September 24, 2020

Volume X, Number 268

September 24, 2020

Subscribe to Latest Legal News and Analysis

September 23, 2020

Subscribe to Latest Legal News and Analysis

September 22, 2020

Subscribe to Latest Legal News and Analysis

Final “Persuader” Rule to be Published Tomorrow

The so-called “persuader” rule, and revised forms that facilitate it, will finally be published on March 24, 2016. The rule is designed to give employees more information about the source of information they receive concerning union representation when they are assessing the merits of unionizing their workforce. The Office of Labor-Management Standards of the U.S. Department of Labor (DOL) originally issued a Notice of Proposed Rulemaking (NPRM) on the persuader rule on June 21, 2011. DOL is also revising two forms as part of this effort. The two forms are Form LM-20, Agreement and Activities Report, and Form LM-10, Employer Report.Final persuader rule

In the NPRM, DOL proposed to revise its interpretation of the advice exemption in section 203(c) of the Labor-Management Reporting and Disclosure Act (LMRDA). DOL claims that its goal is to better effectuate the requirement that employers and their labor relations consultants report activities undertaken with an object, directly or indirectly, to persuade employees about how to exercise their rights to union representation and collective bargaining. Under the prior interpretation, reporting was triggered only when a consultant communicated directly with employees. According to DOL, this interpretation left a broad category of persuader activities unreported, thereby denying employees important information that would enable them to consider the source of the information about union representation in a campaign setting. DOL believes the new rule and new forms eliminate this so-called gap in reporting.

DOL also claims the new rule provides increased transparency to workers without imposing any restraints on the content, timing, or method by which an employer chooses to make known to its employees its position on unions or collective bargaining. According to DOL, the final rule maintains the section 203(c) advice exemption as well as the traditional privileges and disclosure requirements associated with the attorney-client relationship.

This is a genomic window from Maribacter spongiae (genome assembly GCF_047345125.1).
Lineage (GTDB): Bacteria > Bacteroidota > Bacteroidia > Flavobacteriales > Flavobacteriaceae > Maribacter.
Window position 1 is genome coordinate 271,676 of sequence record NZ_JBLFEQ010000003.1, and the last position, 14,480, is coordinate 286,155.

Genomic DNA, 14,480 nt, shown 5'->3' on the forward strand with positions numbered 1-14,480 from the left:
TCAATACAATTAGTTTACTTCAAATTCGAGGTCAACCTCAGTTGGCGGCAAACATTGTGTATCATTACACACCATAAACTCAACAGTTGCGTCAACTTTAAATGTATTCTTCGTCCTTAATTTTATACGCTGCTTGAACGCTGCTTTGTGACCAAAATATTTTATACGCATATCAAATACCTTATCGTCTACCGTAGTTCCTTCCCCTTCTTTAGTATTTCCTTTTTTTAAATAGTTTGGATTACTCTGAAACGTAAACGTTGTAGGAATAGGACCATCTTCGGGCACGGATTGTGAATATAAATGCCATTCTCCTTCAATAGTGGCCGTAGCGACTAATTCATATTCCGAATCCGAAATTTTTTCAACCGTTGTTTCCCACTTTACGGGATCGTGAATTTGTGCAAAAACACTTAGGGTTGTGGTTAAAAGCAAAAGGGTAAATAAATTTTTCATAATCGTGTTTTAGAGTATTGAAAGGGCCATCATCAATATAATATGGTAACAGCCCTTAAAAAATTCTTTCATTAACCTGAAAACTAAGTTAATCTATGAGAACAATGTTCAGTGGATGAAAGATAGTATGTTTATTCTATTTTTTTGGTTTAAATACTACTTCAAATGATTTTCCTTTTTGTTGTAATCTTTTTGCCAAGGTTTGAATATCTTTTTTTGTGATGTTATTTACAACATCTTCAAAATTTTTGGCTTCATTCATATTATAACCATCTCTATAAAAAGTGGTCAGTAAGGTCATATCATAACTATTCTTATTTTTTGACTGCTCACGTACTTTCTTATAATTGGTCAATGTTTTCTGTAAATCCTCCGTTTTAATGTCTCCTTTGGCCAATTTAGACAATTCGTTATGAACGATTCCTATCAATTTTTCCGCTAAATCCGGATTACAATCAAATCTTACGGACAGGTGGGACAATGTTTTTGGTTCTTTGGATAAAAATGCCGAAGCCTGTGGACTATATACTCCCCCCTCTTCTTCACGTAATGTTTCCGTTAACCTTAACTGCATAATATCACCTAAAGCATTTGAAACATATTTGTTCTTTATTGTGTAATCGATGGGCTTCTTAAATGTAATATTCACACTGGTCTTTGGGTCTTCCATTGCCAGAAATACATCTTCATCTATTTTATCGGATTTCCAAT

DOL states that the forms and instructions have been revised to make them more user-friendly and, of course, to require more detailed reporting on employer and consultant agreements. Additionally, with this rule, DOL requires that Forms LM-10 and LM-20 be filed electronically.

The final rule will be effective 30 days after publication and will apply to arrangements and agreements as well as payments (including reimbursed expenses) made on or after July 1, 2016.

A pre-publication copy of the 446 page Final Rule can be found here.  The text of the final rule is found beginning on page 415 of the PDF, followed by the revised forms. For a summary of the final rule following its actual publication, please stay tuned . . .

Copyright © 2020 Godfrey & Kahn S.C.National Law Review, Volume VI, Number 83


About this Author

Jon Anderson Labor & Employment Attorney
Chair, Labor & Employment Practice Group

Jon Anderson is the Madison office managing partner and a shareholder in the Labor & Employment Practice Group, a team he led for over ten years. He represents management in all aspects of human resource, labor, and employment law matters. In addition, Jon is a member of the firm’s Health Care Practice Group, representing health care institutions and hospital systems in their employment and collective bargaining matters. Jon also has a robust practice representing business cooperatives.

Jon brings years of experience and a practical no-nonsense approach to advising employers in...